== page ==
What is most striking is his private correspondence with the RCMP and other government agencies (as well as members of parliament). For years the RCMP sought his input, provided him with secret government material, and gave him input for dealing with various schemes and dilemmas all related to Kirkconnell’s relentless private investigation into the communist identity of professors, politicians, publishers, and even students. Kirkconnell willingly provided such material to the RCMP.
He distanced himself from U. S. Senator Joseph McCarthy’s roughshod tactics: “I have an uneasy feeling that Senator McCarthy messed up an important job by handling it in an offensive and blundering fashion. It is tragic that the very exposure of the Communist infiltration in the United States fell into his hands.” Neither was Kirkconnell in favour of banning or outlawing communist organizations or publications. He was certainly tenacious in his methods (some would say badgering), and was definitely happy to see communists exposed for what they were. However, he did not advocate for a policy of suppression. His methods were rooted in lofty notions of democracy and freedom of speech, as well as in the pragmatic consideration that exposure was much more effective than suppression. He believed that the publicizing of Soviet actions and intentions was a key component in the war against communism, and his covert work was tactically necessary to achieve a larger strategic goal.
As you can well imagine, there are troubling and ironic aspects to his covert war on communism. While Kirkconnell’s covert collaboration with the RCMP and other government agencies may not have been as nefarious as eastern European clergy plotting with the communist secret police, his relationship with the RCMP raises moral and legal questions regarding the frequent exchange of information between citizens and police. Kirkconnell’s coy responses with regard to the sources of his information certainly make him appear to be a shifty character with a duel identity: public professor/president by day, and private informer/spy at night. The ironic element to his role as anti-communist crusader was his contribution to the growth of a surveillance and security state. The postwar reaction to fears of communism in Canada led to rapid expansion of state sanctioned surveillance and the loss of certain privacy rights, and Kirkconnell’s covert activities were a move in that very direction. Finally, Kirkconnell’s covert activities raise questions as to the extent to which some Canadian church leaders and academics were willing to go in their crusade against communism.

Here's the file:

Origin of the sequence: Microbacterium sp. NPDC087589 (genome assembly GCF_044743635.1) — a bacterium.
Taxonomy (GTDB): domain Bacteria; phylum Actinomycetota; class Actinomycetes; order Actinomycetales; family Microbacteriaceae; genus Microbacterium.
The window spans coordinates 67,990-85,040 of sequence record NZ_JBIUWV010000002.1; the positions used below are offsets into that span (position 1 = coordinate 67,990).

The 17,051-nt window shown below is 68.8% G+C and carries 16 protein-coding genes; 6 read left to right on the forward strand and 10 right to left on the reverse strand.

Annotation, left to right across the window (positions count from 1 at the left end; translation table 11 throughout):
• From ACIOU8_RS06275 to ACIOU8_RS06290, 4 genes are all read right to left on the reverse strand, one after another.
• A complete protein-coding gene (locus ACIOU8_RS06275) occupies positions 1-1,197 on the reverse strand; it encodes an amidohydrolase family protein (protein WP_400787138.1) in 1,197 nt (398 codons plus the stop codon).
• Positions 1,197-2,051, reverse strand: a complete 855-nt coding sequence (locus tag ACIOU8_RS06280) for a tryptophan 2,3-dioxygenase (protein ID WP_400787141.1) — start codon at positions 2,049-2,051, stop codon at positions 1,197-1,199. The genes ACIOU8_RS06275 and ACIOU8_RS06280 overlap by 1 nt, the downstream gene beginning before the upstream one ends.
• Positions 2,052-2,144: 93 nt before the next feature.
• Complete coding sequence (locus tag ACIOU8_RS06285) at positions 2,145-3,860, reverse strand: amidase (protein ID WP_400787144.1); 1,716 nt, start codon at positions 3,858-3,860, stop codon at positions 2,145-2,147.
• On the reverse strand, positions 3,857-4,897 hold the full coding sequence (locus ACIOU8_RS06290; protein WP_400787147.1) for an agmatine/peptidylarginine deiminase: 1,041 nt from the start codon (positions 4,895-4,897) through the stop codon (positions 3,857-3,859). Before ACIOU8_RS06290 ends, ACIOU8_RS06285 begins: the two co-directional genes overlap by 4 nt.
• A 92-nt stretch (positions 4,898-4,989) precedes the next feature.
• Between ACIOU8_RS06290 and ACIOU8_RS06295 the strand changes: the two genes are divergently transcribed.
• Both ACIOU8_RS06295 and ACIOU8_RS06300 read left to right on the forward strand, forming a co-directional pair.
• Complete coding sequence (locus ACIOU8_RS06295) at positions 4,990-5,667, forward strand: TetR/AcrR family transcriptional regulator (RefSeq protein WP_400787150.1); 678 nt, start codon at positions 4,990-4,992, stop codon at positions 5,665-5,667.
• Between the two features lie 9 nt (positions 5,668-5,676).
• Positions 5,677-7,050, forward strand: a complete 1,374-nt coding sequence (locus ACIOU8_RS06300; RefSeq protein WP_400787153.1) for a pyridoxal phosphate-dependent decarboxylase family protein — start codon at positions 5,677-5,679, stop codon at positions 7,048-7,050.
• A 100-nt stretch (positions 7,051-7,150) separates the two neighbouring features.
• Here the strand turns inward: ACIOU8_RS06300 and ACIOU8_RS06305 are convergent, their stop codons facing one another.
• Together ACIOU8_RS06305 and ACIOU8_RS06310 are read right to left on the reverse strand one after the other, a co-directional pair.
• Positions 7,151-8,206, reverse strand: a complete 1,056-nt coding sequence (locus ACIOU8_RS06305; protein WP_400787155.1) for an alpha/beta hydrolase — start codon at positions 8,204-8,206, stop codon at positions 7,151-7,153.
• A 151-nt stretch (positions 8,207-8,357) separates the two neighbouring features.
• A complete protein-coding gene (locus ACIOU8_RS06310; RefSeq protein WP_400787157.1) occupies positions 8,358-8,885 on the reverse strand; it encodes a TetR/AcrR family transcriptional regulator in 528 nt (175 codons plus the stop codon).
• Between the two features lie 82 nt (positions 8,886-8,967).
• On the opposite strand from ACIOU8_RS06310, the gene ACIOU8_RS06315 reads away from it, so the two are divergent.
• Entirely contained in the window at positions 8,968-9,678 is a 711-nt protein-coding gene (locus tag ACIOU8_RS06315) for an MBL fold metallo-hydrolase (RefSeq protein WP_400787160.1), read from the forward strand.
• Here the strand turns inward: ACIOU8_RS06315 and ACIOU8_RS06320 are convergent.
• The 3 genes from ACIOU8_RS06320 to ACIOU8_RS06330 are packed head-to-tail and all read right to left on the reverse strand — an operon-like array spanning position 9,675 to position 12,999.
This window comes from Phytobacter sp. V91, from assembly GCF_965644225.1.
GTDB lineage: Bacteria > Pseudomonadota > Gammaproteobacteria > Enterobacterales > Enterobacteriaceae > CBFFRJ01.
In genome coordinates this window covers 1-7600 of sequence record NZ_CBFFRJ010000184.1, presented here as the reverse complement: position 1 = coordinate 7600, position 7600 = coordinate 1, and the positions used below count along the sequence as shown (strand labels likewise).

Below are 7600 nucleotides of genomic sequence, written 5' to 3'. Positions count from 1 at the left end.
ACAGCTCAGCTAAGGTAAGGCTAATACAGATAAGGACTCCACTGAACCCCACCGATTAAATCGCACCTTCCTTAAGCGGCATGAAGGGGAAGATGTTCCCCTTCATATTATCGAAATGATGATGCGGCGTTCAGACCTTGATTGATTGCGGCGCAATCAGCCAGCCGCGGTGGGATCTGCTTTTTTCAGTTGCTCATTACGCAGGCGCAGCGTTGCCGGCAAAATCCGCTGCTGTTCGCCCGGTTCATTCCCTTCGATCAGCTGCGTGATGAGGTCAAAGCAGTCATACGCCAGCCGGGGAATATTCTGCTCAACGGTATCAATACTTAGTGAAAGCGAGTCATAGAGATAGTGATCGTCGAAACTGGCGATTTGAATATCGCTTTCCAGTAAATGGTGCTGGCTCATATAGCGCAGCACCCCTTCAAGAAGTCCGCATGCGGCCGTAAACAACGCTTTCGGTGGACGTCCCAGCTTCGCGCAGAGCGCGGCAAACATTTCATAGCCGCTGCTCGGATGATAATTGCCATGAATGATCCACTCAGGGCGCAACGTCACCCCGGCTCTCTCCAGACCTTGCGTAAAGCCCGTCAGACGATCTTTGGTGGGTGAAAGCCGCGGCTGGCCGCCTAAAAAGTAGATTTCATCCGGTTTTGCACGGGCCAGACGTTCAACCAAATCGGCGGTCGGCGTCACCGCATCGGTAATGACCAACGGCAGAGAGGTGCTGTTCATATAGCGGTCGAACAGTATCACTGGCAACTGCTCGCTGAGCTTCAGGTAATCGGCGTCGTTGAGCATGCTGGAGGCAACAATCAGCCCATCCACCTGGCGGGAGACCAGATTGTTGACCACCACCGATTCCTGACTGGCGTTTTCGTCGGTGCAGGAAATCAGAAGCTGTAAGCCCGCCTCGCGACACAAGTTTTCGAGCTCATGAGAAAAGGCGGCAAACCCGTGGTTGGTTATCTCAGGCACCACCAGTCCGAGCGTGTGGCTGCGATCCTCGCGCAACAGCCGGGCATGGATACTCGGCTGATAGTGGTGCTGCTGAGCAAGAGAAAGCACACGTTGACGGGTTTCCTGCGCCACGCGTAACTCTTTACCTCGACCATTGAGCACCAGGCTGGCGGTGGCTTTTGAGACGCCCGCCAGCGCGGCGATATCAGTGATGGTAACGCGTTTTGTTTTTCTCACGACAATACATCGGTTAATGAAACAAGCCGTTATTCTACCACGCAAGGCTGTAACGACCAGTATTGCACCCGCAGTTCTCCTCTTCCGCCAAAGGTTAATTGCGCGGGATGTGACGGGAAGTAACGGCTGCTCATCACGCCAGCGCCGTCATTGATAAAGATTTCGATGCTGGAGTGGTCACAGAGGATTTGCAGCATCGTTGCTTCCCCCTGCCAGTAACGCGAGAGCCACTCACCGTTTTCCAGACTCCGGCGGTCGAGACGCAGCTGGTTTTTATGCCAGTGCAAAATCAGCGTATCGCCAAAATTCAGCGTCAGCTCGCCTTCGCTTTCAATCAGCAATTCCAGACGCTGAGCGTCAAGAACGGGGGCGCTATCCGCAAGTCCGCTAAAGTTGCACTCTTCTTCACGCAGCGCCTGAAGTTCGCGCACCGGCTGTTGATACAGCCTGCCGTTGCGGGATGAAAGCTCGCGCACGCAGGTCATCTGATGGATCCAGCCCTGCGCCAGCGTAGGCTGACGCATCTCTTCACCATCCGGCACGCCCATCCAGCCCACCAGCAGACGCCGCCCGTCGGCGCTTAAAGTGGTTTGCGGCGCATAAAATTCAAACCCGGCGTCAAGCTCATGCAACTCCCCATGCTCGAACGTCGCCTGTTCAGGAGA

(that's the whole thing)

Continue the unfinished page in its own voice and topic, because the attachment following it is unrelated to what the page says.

Perhaps it will take another serendipitous discovery of papers of other Cold War warriors to reveal whether Kirkconnell’s activities were an exception or a rule.
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Gordon L. Heath, PhD, is Professor of Christian History, holds the Centenary Chair in World Christianity, and is Director of the Canadian Baptist Archives, all at McMaster Divinity College, Hamilton, ON. He is also Secretary of the CBHS.
- “Gordon L. Heath, “Watson Kirkconnell’s Covert War against Communism,” In North American Churches and the Cold War, edited by Paul Mojzes, 64–79. Grand Rapids: Eerdmans, 2018.
- Thanks Pat!
- Now known as Canadian Baptist Ministries.
**The views of this Blog represent those of the author, and not necessarily the CBHS.**